Robustness in biological systems relies on quality control. While errors in the DNA are repaired to maintain fidelity in the flow of genetic information, errors in mRNA are dealt with by degrading the erroneous molecules via surveillance processes such as nonsense-mediated mRNA decay (NMD). Though all mRNAs degraded by NMD follow a set of canonical rules, the converse – that every mRNA that follows the rule is subject to NMD – is not true. This variation in RNA quality control is a major confounding factor in interpreting the clinical impact of human genetic variants.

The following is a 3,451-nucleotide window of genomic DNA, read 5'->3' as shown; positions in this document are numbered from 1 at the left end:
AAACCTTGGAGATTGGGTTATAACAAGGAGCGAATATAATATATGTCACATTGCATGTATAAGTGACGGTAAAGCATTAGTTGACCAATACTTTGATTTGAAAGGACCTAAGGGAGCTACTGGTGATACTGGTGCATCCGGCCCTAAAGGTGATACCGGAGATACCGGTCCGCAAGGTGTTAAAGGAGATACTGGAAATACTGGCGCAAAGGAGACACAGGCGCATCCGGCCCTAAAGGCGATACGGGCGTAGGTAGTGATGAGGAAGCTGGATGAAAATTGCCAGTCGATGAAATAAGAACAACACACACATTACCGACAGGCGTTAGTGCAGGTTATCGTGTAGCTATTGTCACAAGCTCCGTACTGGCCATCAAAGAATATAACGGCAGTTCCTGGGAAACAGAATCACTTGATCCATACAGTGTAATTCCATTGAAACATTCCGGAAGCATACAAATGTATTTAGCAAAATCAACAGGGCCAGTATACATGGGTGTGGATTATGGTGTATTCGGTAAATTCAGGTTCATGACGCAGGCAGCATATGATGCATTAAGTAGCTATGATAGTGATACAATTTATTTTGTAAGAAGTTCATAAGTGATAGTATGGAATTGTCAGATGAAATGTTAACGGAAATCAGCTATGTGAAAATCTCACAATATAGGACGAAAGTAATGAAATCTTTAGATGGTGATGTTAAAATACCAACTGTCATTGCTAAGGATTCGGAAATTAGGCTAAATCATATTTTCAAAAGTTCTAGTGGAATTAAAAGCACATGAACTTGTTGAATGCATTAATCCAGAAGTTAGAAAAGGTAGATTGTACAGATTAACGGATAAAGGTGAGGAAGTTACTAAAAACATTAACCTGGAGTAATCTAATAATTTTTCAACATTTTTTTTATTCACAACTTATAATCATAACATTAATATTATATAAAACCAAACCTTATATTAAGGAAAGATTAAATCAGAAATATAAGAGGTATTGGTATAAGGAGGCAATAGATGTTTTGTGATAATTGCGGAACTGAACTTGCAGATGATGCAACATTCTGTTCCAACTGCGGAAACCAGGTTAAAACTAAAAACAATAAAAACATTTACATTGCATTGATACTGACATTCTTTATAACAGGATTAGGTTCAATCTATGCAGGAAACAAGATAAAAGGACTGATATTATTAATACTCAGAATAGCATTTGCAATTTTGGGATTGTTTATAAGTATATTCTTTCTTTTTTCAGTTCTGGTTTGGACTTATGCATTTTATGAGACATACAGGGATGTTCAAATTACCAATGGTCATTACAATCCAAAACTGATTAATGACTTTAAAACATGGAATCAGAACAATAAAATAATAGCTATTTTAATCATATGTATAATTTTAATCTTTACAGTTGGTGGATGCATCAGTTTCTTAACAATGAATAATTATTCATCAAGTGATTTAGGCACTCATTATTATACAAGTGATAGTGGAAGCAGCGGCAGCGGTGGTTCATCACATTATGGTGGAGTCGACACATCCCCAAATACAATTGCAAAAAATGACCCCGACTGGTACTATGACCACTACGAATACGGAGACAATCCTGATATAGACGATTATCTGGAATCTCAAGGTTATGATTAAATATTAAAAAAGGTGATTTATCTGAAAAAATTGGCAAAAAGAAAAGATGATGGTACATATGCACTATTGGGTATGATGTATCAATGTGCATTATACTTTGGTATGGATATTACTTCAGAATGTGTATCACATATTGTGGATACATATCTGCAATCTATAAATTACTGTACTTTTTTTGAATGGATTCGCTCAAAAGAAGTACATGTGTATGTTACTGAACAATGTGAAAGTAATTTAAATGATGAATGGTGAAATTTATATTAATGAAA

An NMD target may degrade and generate no protein, or escape degradation and result in the production of a full-length or truncated protein – each scenario associated with a potentially different outcome for the cell. The long-term goal of our research program is to understand the molecular logic governing the varying efficiency in RNA quality control and its impact on gene expression, and in turn, cellular phenotypes. To this end, we will apply computational and experimental tools to understand how RNA surveillance shapes gene expression and contributes to disease processes.